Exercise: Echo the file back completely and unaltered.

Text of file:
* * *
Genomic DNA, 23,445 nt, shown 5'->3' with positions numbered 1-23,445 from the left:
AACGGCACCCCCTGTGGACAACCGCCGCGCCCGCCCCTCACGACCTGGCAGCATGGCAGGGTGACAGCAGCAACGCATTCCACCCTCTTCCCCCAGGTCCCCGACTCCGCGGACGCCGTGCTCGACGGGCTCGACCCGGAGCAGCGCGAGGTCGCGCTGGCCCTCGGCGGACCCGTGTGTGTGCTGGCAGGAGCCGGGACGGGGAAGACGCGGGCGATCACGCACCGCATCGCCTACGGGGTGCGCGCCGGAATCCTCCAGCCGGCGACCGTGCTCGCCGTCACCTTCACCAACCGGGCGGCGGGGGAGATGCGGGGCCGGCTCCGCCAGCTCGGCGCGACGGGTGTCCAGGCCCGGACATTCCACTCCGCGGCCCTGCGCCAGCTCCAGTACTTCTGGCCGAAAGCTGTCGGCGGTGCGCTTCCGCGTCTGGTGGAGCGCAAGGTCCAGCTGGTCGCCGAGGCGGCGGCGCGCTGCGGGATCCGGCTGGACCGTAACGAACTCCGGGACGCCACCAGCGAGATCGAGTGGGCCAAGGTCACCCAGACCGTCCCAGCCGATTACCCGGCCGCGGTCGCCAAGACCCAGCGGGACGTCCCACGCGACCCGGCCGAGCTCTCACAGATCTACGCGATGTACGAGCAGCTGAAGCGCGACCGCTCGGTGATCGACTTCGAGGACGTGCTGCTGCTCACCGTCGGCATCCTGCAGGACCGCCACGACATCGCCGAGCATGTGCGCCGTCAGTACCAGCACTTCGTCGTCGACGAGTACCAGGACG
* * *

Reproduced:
Genomic DNA, 23,445 nt, shown 5'->3' with positions numbered 1-23,445 from the left:
AACGGCACCCCCTGTGGACAACCGCCGCGCCCGCCCCTCACGACCTGGCAGCATGGCAGGGTGACAGCAGCAACGCATTCCACCCTCTTCCCCCAGGTCCCCGACTCCGCGGACGCCGTGCTCGACGGGCTCGACCCGGAGCAGCGCGAGGTCGCGCTGGCCCTCGGCGGACCCGTGTGTGTGCTGGCAGGAGCCGGGACGGGGAAGACGCGGGCGATCACGCACCGCATCGCCTACGGGGTGCGCGCCGGAATCCTCCAGCCGGCGACCGTGCTCGCCGTCACCTTCACCAACCGGGCGGCGGGGGAGATGCGGGGCCGGCTCCGCCAGCTCGGCGCGACGGGTGTCCAGGCCCGGACATTCCACTCCGCGGCCCTGCGCCAGCTCCAGTACTTCTGGCCGAAAGCTGTCGGCGGTGCGCTTCCGCGTCTGGTGGAGCGCAAGGTCCAGCTGGTCGCCGAGGCGGCGGCGCGCTGCGGGATCCGGCTGGACCGTAACGAACTCCGGGACGCCACCAGCGAGATCGAGTGGGCCAAGGTCACCCAGACCGTCCCAGCCGATTACCCGGCCGCGGTCGCCAAGACCCAGCGGGACGTCCCACGCGACCCGGCCGAGCTCTCACAGATCTACGCGATGTACGAGCAGCTGAAGCGCGACCGCTCGGTGATCGACTTCGAGGACGTGCTGCTGCTCACCGTCGGCATCCTGCAGGACCGCCACGACATCGCCGAGCATGTGCGCCGTCAGTACCAGCACTTCGTCGTCGACGAGTACCAGGACG